HT4100 4.1, 4.5, 4.9 Discussion, 4.5L Valve Pinging / Clattering in Cadillac Engine Technical Discussion; I'm not sure if Pinging is the right word.... My 1990 Deville 4.5L with 180K miles on it has had ...
I'm not sure if Pinging is the right word.... My 1990 Deville 4.5L with 180K miles on it has had noisy valves for the last 10 years. Usually only happens in the summer when it's hot. Recently, they have starting making noise much more often. I run 93 Octane fuel all of the time. I found this topic which might be relevant, but I'm not sure and would appreciate if someone can confirm that I should adjust the timing? (http://www.cadillacforums.com/forums...ad.php?t=32981)
Here are the symptoms:
1) Driving at highway speeds or almost any constant speed - quiet operation
2) Medium to Hard Acceleration - quiet
3) Slight changes in acceleration - clattering valves - increase the acceleration and it goes away.
Car runs great, starts easy, no missing. Wires, cap & rotor about 4 years old. No timing adjustment since then either. Spark plugs about 1 year old. Gas mileage has steadily declined from 20 mpg to about 15 mpg over the last 10 years. Injectors all sound strong and healthy, but have not been flushed or replaced. Throttle body clean. TPS new. Timing chain - original.
I would suspect that you are hearing spark knock or detonation from what you say.
From your description it sounds like it may be caused by poor EGR flow.
For starters....hold the throttle blades wide open and look down the bores with a strong light. See the two tubes sticking up at you from the floor of the intake manifold..??? Those are the EGR delivery tubes and they are NOT supposed to be full of carbon and crud. Rod them out all the way thru to the passage below with a piece of stiff wire to remove the deposits. If the tubes are clogged the EGR flow will be reduced/shutoff and detonation will result. When you go deeper into the throttle as you describe the noise stops because the EGR is turned off at heavy throttle anyway. At part throttle and moderate accels the EGR is on and lots of spark advance is added by the PCM to compensate for all the EGR flow for good fuel economy. IF the EGR flow is deficient because of the clogged tubes the extra spark causes detonation.
Thanks. I cleaned out the rods last time I pulled the throttle body, but I probably didn't do a good enough job as I was worried about the deposits falling inside of the engine. It sounds like this is not a concern. I'll shine them up!!!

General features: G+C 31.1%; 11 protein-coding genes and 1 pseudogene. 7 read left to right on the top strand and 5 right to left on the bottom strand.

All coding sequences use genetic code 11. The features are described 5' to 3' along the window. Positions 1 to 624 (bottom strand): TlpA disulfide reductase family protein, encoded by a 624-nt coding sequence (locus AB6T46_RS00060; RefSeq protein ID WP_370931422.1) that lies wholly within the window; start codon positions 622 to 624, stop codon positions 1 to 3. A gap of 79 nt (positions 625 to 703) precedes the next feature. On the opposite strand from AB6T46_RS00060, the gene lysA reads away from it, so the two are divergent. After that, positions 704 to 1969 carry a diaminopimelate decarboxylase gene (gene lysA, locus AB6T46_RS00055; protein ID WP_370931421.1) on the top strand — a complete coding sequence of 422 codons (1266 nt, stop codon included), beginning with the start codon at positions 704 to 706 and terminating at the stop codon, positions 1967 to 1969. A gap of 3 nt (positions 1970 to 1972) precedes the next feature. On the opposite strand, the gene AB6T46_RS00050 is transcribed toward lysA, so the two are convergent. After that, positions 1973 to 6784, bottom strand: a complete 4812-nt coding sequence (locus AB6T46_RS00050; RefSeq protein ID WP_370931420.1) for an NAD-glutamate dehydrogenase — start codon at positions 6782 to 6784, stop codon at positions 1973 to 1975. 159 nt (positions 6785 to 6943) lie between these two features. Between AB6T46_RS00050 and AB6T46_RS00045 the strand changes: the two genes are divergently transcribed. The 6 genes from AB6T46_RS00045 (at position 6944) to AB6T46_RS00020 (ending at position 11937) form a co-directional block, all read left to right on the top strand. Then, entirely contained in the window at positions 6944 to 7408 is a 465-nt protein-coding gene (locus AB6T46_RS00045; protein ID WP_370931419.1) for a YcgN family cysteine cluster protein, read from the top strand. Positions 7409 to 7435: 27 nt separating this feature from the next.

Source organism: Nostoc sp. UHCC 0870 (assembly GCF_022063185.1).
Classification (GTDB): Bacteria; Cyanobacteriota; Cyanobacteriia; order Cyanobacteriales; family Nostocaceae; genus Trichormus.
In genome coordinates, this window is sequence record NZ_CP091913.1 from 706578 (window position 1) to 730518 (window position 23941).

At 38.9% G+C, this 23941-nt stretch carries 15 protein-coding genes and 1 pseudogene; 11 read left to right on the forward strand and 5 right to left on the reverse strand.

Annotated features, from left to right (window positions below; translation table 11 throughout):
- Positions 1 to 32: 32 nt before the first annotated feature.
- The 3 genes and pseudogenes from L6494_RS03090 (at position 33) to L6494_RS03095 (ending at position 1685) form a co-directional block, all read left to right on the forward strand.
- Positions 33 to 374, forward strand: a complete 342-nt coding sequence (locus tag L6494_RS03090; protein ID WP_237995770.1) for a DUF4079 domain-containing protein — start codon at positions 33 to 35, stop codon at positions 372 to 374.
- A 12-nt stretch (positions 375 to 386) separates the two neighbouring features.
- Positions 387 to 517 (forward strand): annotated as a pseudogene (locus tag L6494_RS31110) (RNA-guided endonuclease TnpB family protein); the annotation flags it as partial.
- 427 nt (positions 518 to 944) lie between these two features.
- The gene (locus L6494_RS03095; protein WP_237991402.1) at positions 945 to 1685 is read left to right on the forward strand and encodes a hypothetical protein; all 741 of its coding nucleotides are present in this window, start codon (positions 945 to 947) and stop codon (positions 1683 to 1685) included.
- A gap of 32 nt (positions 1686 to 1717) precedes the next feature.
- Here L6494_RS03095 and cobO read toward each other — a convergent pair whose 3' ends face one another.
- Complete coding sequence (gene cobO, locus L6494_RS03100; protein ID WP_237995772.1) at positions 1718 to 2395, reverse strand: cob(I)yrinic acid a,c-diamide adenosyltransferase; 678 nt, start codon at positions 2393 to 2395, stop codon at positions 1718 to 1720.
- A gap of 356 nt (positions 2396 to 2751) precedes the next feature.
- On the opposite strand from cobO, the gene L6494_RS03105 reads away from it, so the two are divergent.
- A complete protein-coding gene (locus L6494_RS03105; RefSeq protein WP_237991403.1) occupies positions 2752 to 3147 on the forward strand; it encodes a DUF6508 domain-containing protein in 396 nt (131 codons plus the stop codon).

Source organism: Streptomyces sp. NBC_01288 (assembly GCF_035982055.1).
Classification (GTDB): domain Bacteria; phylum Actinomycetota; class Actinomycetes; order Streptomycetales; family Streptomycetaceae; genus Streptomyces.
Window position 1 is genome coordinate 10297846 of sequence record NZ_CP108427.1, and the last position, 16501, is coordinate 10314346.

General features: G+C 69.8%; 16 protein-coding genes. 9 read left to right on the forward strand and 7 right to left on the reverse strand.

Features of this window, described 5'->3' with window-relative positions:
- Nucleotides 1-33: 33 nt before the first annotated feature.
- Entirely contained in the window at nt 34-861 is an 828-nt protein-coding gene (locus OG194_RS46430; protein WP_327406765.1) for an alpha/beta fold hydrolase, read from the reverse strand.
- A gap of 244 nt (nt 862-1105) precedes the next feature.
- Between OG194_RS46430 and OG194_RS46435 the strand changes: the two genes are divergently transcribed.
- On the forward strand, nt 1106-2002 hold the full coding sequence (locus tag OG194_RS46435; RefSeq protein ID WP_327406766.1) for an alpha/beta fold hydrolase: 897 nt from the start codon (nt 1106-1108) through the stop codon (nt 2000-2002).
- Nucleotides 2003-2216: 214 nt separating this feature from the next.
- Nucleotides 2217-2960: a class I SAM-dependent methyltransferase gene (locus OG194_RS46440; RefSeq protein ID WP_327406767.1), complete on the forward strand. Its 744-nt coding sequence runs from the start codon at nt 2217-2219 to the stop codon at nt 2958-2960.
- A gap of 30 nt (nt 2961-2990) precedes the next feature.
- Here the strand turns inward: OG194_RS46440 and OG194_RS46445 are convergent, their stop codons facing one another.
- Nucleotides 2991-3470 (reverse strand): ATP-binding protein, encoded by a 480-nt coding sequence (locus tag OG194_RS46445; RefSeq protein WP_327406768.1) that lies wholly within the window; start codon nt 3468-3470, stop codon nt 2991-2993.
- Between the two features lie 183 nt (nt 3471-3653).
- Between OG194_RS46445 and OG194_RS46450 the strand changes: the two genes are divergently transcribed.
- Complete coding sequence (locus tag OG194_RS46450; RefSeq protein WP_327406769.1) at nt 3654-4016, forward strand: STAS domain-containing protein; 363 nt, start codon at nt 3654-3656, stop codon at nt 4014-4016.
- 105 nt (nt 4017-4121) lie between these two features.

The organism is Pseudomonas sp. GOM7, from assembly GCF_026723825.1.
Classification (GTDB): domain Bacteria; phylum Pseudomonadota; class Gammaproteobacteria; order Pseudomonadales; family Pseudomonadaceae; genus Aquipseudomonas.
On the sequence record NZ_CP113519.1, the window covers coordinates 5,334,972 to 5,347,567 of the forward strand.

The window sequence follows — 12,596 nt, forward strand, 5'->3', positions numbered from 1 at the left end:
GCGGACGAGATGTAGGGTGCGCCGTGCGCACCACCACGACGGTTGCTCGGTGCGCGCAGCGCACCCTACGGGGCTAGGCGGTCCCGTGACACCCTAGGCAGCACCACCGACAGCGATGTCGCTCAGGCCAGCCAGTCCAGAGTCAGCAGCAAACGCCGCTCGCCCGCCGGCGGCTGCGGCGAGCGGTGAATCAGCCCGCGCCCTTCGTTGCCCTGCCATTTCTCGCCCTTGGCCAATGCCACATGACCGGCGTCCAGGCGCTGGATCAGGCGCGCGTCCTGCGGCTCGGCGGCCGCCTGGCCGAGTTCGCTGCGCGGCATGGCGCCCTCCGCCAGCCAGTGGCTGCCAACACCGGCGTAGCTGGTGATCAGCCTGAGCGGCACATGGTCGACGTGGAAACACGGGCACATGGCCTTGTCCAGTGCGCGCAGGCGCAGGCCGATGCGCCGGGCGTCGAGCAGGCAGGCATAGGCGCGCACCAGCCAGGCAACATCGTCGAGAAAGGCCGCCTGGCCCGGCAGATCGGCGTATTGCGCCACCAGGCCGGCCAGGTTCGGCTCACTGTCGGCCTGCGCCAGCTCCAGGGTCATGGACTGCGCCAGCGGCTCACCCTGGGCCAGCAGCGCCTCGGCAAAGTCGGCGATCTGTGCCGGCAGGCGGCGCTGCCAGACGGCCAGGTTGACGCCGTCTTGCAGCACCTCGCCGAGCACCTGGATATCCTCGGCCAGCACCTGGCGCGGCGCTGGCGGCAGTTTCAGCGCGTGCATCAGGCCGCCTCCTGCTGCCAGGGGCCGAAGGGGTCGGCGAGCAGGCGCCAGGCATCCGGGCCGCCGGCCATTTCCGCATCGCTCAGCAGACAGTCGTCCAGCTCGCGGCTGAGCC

Every 6 months or so, the car will throw an EGR code, but resetting it makes it go away and stay away. I've pulled the EGR and inspected it, replaced the gasket, however, the EGR hasn't ever been replaced. Shall I just replace it as well?
Thanks for the quick reply. I'll do my homework and post a followup to the group when done.
Sounds like the EGR tubes are plugged. Clean them out all the way thru. If there are a lot of deposits then use a shop vac and tape a piece of small tubing to the nozzle to suck the debris thru the tubes as much as possible. It won't hurt anything , though. I would make sure that the EGR tubes are cleaned out completely before changing the EGR.
If the tubes are clean and the spark knock is still evident then make sure that there is vaccum to the EGR solenoid. It should have vacuum constantly supplied when the engine is running. Possibly a vacuum line is off or the EGR solenoid is failed.
Put a vaccumm gauge in the hose between the EGR solenoid and the EGR valve. Do a gently brake torque against the torque converter in drive and watch the vacuum to the valve. It should pop up as soon as you open the throttle and stay on while crowding/loading the engine in DRIVE...not neutral. If not, then possibly the vaccum supply is missing to the solenoid or the solenoid is failed.
Run the vaccuum line directly to the EGR valve bypassing the solenoid. It will idle poorly and drive like crap but nurse it up to speed and see if the noise you were hearing is gone at normal speeds and light load/light acceleration where the EGR solenoid would be turned on full time and the EGR should be supplied with vacuum. If so, then likely the EGR solenoid is not operating and needs to be replaced. If the problem dissappears at the complaint condition with known vaccuum to the valve then the vaccuum supply mechanism....i.e...the EGR solenoid...is failed.